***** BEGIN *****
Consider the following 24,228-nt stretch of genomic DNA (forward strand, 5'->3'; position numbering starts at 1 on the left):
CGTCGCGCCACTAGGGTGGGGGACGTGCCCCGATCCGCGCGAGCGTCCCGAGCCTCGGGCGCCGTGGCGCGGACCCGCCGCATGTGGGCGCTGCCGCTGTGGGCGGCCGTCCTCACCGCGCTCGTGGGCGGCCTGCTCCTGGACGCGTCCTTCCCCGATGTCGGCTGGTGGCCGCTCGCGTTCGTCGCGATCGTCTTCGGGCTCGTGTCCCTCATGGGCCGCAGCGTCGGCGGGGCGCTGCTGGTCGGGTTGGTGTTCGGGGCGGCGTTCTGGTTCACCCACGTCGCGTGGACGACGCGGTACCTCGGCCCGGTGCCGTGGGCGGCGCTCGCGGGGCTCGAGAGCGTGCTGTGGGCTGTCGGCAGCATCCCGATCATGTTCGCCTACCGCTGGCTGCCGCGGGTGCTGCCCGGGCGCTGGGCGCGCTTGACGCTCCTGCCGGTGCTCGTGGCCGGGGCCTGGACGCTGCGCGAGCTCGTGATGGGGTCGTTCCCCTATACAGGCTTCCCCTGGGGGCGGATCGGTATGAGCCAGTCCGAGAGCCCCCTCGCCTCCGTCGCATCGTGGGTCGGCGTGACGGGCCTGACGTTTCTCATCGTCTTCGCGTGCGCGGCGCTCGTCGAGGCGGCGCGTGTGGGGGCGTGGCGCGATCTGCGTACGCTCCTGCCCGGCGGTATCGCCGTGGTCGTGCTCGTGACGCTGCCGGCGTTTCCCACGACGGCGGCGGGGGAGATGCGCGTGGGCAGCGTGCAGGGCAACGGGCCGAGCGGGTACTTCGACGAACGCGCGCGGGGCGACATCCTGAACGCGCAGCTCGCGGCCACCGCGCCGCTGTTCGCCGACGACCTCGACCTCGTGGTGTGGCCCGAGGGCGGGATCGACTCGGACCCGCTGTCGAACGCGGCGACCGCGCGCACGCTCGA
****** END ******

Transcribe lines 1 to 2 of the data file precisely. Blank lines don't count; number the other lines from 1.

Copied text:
Consider the following 24,228-nt stretch of genomic DNA (forward strand, 5'->3'; position numbering starts at 1 on the left):
CGTCGCGCCACTAGGGTGGGGGACGTGCCCCGATCCGCGCGAGCGTCCCGAGCCTCGGGCGCCGTGGCGCGGACCCGCCGCATGTGGGCGCTGCCGCTGTGGGCGGCCGTCCTCACCGCGCTCGTGGGCGGCCTGCTCCTGGACGCGTCCTTCCCCGATGTCGGCTGGTGGCCGCTCGCGTTCGTCGCGATCGTCTTCGGGCTCGTGTCCCTCATGGGCCGCAGCGTCGGCGGGGCGCTGCTGGTCGGGTTGGTGTTCGGGGCGGCGTTCTGGTTCACCCACGTCGCGTGGACGACGCGGTACCTCGGCCCGGTGCCGTGGGCGGCGCTCGCGGGGCTCGAGAGCGTGCTGTGGGCTGTCGGCAGCATCCCGATCATGTTCGCCTACCGCTGGCTGCCGCGGGTGCTGCCCGGGCGCTGGGCGCGCTTGACGCTCCTGCCGGTGCTCGTGGCCGGGGCCTGGACGCTGCGCGAGCTCGTGATGGGGTCGTTCCCCTATACAGGCTTCCCCTGGGGGCGGATCGGTATGAGCCAGTCCGAGAGCCCCCTCGCCTCCGTCGCATCGTGGGTCGGCGTGACGGGCCTGACGTTTCTCATCGTCTTCGCGTGCGCGGCGCTCGTCGAGGCGGCGCGTGTGGGGGCGTGGCGCGATCTGCGTACGCTCCTGCCCGGCGGTATCGCCGTGGTCGTGCTCGTGACGCTGCCGGCGTTTCCCACGACGGCGGCGGGGGAGATGCGCGTGGGCAGCGTGCAGGGCAACGGGCCGAGCGGGTACTTCGACGAACGCGCGCGGGGCGACATCCTGAACGCGCAGCTCGCGGCCACCGCGCCGCTGTTCGCCGACGACCTCGACCTCGTGGTGTGGCCCGAGGGCGGGATCGACTCGGACCCGCTGTCGAACGCGGCGACCGCGCGCACGCTCGA